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This is probably an elementary question, but I'm new to this machinery.

Let $G$ be a group and $N$ be a normal subgroup of $G$. Let $\Gamma$ be another group. Suppose we have a homomorphism $\phi:\Gamma \to G/N$. Now we have the homomorphism $\phi:\Gamma \to G/N$ and the canonical quotient homomorphism $\psi:G \to G/N$.

Denote by $H$ the pullback of the two homomorphisms to $G/N$. That is, $H \subseteq G \times \Gamma$ comprising elements $(g,\gamma)$ such that $\phi(\gamma)=\psi(g) \in G/N$.

So we have the following two diagrams: $$1 \rightarrow N \rightarrow G\stackrel{\psi}{\rightarrow} G/N\rightarrow 1$$ which is a short exact sequence, and another diagram $$\begin{array} GG & \stackrel{\psi}{\longrightarrow} & G/N\\ \uparrow & & \uparrow{\phi} \\ H & \longrightarrow & \Gamma \end{array} $$ Is the following also a commutative diagram? $$\begin{array} 11 & \longrightarrow & N & \longrightarrow & G & \stackrel{\psi}{\longrightarrow} & G/N & \longrightarrow & 1\\ & & \uparrow & & \uparrow & & \uparrow{\phi} & & \\ 1 & \longrightarrow & N & \longrightarrow & H & \longrightarrow & \Gamma & \longrightarrow & 1\\ \end{array} $$ That is, can $N$ be embedded in the pullback $H$?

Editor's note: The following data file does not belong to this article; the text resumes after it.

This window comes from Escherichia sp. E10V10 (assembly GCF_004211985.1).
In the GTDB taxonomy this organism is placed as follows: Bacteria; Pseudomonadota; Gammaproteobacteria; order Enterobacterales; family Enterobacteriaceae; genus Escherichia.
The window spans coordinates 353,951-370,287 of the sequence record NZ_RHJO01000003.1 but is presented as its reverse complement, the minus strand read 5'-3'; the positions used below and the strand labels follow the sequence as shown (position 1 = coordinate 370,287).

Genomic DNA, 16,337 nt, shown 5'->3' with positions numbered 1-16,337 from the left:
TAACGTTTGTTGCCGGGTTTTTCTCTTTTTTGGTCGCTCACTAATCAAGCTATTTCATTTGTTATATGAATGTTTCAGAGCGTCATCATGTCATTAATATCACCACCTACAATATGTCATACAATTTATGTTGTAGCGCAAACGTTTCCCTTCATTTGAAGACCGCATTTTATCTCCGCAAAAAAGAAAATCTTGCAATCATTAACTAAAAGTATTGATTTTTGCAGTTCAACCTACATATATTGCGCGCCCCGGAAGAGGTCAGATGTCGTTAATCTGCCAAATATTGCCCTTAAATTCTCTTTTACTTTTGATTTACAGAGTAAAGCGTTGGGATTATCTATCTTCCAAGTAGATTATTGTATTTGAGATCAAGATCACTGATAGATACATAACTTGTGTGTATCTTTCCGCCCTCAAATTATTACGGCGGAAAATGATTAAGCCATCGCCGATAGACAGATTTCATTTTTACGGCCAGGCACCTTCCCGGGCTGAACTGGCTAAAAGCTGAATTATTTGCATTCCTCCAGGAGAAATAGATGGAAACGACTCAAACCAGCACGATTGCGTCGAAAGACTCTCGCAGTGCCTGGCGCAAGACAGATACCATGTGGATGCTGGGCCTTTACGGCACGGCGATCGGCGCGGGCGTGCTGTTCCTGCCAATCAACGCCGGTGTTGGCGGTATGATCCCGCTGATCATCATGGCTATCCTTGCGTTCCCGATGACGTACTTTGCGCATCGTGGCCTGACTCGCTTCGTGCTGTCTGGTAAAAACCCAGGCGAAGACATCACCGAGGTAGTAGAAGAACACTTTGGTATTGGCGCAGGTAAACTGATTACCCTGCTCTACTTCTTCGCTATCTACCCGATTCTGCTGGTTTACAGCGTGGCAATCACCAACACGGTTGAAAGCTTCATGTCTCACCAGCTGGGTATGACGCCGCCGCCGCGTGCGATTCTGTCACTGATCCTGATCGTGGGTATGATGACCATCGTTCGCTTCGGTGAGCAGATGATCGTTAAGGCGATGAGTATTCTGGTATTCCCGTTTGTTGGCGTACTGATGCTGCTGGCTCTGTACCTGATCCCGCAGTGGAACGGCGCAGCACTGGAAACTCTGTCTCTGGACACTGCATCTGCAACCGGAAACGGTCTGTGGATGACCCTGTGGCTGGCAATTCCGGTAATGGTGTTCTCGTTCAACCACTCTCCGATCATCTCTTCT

Secondly, suppose the map $\phi:\Gamma \to G/N$ can be lifted to a map $\phi':\Gamma \to G$ so that we have a commuting diagram bypassing $H$. In this case, is $H$ a semidirect product of $N$ and $\Gamma$?

In other words, is the bottom exact sequence split when $\phi$ can be lifted diagonally to $G$, and is the converse true too?

Thanks!

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Yes and Yes. The subgroup $N$ of $H$ that you are looking for is $\{(n,1) : n \in N \}$, and the complement you are looking for is $\{(\phi'(\gamma),\gamma) : \gamma \in \Gamma\}$.

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  • $\begingroup$ Hello, thanks for the answer. But if you have time, could you please elaborate more? I still can't see why the existence of the lift in the diagram forces $H$ to be a semi-direct product. What is the action of $\Gamma$ on $N$ for instance? Thanks! $\endgroup$ – BharatRam Nov 30 '18 at 17:15
  • $\begingroup$ I am not sure what there is to elaborate. I have given a definition of a specific complement of $N$ in $\Gamma$. The existence of a complement is equivalent to the extension being a semidirect product. $\endgroup$ – Derek Holt Nov 30 '18 at 17:34

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